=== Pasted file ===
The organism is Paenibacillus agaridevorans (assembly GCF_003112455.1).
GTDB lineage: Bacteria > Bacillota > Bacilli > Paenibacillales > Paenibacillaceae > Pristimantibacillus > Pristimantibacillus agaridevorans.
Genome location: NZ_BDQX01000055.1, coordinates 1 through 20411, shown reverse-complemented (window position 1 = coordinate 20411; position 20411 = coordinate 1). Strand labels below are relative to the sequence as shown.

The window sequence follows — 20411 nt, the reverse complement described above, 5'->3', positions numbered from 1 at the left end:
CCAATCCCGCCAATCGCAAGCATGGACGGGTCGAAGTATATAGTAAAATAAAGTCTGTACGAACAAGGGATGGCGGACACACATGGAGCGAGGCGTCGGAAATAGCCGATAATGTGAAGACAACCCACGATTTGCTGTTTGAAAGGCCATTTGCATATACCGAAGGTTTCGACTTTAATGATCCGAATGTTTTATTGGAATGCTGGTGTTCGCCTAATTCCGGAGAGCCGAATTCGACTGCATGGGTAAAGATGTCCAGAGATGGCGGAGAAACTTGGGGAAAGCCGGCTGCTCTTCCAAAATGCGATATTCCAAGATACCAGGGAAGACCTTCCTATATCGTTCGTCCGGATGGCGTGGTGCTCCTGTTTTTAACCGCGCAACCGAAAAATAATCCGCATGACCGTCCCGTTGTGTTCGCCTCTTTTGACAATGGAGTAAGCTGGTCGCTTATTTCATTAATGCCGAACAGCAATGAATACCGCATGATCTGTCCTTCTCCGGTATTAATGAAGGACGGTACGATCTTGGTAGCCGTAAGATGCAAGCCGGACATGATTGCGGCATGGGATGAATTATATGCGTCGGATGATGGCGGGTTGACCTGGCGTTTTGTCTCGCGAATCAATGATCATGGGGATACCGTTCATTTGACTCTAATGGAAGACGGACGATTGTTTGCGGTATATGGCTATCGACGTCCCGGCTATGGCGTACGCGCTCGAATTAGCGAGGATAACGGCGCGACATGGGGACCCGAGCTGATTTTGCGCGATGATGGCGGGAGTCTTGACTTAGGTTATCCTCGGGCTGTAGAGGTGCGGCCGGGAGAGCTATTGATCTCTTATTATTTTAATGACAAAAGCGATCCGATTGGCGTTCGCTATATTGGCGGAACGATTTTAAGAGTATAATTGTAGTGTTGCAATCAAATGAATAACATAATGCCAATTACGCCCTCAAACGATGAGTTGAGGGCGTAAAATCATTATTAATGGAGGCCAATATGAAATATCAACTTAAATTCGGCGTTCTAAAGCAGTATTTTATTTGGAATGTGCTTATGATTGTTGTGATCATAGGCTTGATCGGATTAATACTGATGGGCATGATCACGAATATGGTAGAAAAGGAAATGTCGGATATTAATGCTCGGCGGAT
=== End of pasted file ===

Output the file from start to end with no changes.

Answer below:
The organism is Paenibacillus agaridevorans (assembly GCF_003112455.1).
GTDB lineage: Bacteria > Bacillota > Bacilli > Paenibacillales > Paenibacillaceae > Pristimantibacillus > Pristimantibacillus agaridevorans.
Genome location: NZ_BDQX01000055.1, coordinates 1 through 20411, shown reverse-complemented (window position 1 = coordinate 20411; position 20411 = coordinate 1). Strand labels below are relative to the sequence as shown.

The window sequence follows — 20411 nt, the reverse complement described above, 5'->3', positions numbered from 1 at the left end:
CCAATCCCGCCAATCGCAAGCATGGACGGGTCGAAGTATATAGTAAAATAAAGTCTGTACGAACAAGGGATGGCGGACACACATGGAGCGAGGCGTCGGAAATAGCCGATAATGTGAAGACAACCCACGATTTGCTGTTTGAAAGGCCATTTGCATATACCGAAGGTTTCGACTTTAATGATCCGAATGTTTTATTGGAATGCTGGTGTTCGCCTAATTCCGGAGAGCCGAATTCGACTGCATGGGTAAAGATGTCCAGAGATGGCGGAGAAACTTGGGGAAAGCCGGCTGCTCTTCCAAAATGCGATATTCCAAGATACCAGGGAAGACCTTCCTATATCGTTCGTCCGGATGGCGTGGTGCTCCTGTTTTTAACCGCGCAACCGAAAAATAATCCGCATGACCGTCCCGTTGTGTTCGCCTCTTTTGACAATGGAGTAAGCTGGTCGCTTATTTCATTAATGCCGAACAGCAATGAATACCGCATGATCTGTCCTTCTCCGGTATTAATGAAGGACGGTACGATCTTGGTAGCCGTAAGATGCAAGCCGGACATGATTGCGGCATGGGATGAATTATATGCGTCGGATGATGGCGGGTTGACCTGGCGTTTTGTCTCGCGAATCAATGATCATGGGGATACCGTTCATTTGACTCTAATGGAAGACGGACGATTGTTTGCGGTATATGGCTATCGACGTCCCGGCTATGGCGTACGCGCTCGAATTAGCGAGGATAACGGCGCGACATGGGGACCCGAGCTGATTTTGCGCGATGATGGCGGGAGTCTTGACTTAGGTTATCCTCGGGCTGTAGAGGTGCGGCCGGGAGAGCTATTGATCTCTTATTATTTTAATGACAAAAGCGATCCGATTGGCGTTCGCTATATTGGCGGAACGATTTTAAGAGTATAATTGTAGTGTTGCAATCAAATGAATAACATAATGCCAATTACGCCCTCAAACGATGAGTTGAGGGCGTAAAATCATTATTAATGGAGGCCAATATGAAATATCAACTTAAATTCGGCGTTCTAAAGCAGTATTTTATTTGGAATGTGCTTATGATTGTTGTGATCATAGGCTTGATCGGATTAATACTGATGGGCATGATCACGAATATGGTAGAAAAGGAAATGTCGGATATTAATGCTCGGCGGAT